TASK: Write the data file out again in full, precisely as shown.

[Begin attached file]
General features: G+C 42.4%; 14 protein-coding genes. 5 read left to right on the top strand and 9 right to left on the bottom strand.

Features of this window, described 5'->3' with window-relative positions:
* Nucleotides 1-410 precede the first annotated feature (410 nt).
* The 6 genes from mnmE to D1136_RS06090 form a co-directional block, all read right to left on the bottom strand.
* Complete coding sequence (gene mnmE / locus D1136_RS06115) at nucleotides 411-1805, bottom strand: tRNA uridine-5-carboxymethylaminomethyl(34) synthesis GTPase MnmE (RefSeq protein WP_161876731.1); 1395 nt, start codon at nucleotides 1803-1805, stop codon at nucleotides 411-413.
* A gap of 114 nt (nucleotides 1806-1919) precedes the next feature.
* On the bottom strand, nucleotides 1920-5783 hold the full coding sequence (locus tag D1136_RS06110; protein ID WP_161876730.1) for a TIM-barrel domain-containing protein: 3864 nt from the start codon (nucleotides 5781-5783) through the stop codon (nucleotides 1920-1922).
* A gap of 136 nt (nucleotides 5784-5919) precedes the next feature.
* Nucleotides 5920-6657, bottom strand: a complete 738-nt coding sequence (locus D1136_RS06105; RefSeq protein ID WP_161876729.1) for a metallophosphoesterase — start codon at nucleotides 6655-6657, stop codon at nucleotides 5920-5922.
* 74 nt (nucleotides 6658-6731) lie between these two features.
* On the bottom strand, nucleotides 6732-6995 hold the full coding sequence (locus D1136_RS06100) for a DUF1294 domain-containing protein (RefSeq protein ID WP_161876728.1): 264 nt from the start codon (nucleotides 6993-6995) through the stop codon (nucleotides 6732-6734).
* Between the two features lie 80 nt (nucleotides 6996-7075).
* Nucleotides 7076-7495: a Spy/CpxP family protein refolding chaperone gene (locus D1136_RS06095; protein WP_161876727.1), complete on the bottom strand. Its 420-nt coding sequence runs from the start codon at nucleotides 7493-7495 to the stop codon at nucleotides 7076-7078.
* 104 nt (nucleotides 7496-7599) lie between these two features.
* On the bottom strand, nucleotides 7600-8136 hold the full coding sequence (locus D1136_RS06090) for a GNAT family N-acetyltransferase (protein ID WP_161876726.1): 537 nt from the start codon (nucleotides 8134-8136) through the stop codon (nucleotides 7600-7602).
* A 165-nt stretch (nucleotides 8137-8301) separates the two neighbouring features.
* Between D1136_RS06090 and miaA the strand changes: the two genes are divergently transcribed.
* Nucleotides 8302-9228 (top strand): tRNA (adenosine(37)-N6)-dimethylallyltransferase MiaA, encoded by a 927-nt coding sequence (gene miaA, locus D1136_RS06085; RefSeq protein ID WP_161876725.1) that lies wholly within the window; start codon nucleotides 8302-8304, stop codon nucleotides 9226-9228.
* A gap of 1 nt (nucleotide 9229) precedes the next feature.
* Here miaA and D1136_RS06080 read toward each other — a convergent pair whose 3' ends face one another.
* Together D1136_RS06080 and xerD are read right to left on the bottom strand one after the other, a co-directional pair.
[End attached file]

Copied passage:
General features: G+C 42.4%; 14 protein-coding genes. 5 read left to right on the top strand and 9 right to left on the bottom strand.

Features of this window, described 5'->3' with window-relative positions:
* Nucleotides 1-410 precede the first annotated feature (410 nt).
* The 6 genes from mnmE to D1136_RS06090 form a co-directional block, all read right to left on the bottom strand.
* Complete coding sequence (gene mnmE / locus D1136_RS06115) at nucleotides 411-1805, bottom strand: tRNA uridine-5-carboxymethylaminomethyl(34) synthesis GTPase MnmE (RefSeq protein WP_161876731.1); 1395 nt, start codon at nucleotides 1803-1805, stop codon at nucleotides 411-413.
* A gap of 114 nt (nucleotides 1806-1919) precedes the next feature.
* On the bottom strand, nucleotides 1920-5783 hold the full coding sequence (locus tag D1136_RS06110; protein ID WP_161876730.1) for a TIM-barrel domain-containing protein: 3864 nt from the start codon (nucleotides 5781-5783) through the stop codon (nucleotides 1920-1922).
* A gap of 136 nt (nucleotides 5784-5919) precedes the next feature.
* Nucleotides 5920-6657, bottom strand: a complete 738-nt coding sequence (locus D1136_RS06105; RefSeq protein ID WP_161876729.1) for a metallophosphoesterase — start codon at nucleotides 6655-6657, stop codon at nucleotides 5920-5922.
* 74 nt (nucleotides 6658-6731) lie between these two features.
* On the bottom strand, nucleotides 6732-6995 hold the full coding sequence (locus D1136_RS06100) for a DUF1294 domain-containing protein (RefSeq protein ID WP_161876728.1): 264 nt from the start codon (nucleotides 6993-6995) through the stop codon (nucleotides 6732-6734).
* Between the two features lie 80 nt (nucleotides 6996-7075).
* Nucleotides 7076-7495: a Spy/CpxP family protein refolding chaperone gene (locus D1136_RS06095; protein WP_161876727.1), complete on the bottom strand. Its 420-nt coding sequence runs from the start codon at nucleotides 7493-7495 to the stop codon at nucleotides 7076-7078.
* 104 nt (nucleotides 7496-7599) lie between these two features.
* On the bottom strand, nucleotides 7600-8136 hold the full coding sequence (locus D1136_RS06090) for a GNAT family N-acetyltransferase (protein ID WP_161876726.1): 537 nt from the start codon (nucleotides 8134-8136) through the stop codon (nucleotides 7600-7602).
* A 165-nt stretch (nucleotides 8137-8301) separates the two neighbouring features.
* Between D1136_RS06090 and miaA the strand changes: the two genes are divergently transcribed.
* Nucleotides 8302-9228 (top strand): tRNA (adenosine(37)-N6)-dimethylallyltransferase MiaA, encoded by a 927-nt coding sequence (gene miaA, locus D1136_RS06085; RefSeq protein ID WP_161876725.1) that lies wholly within the window; start codon nucleotides 8302-8304, stop codon nucleotides 9226-9228.
* A gap of 1 nt (nucleotide 9229) precedes the next feature.
* Here miaA and D1136_RS06080 read toward each other — a convergent pair whose 3' ends face one another.
* Together D1136_RS06080 and xerD are read right to left on the bottom strand one after the other, a co-directional pair.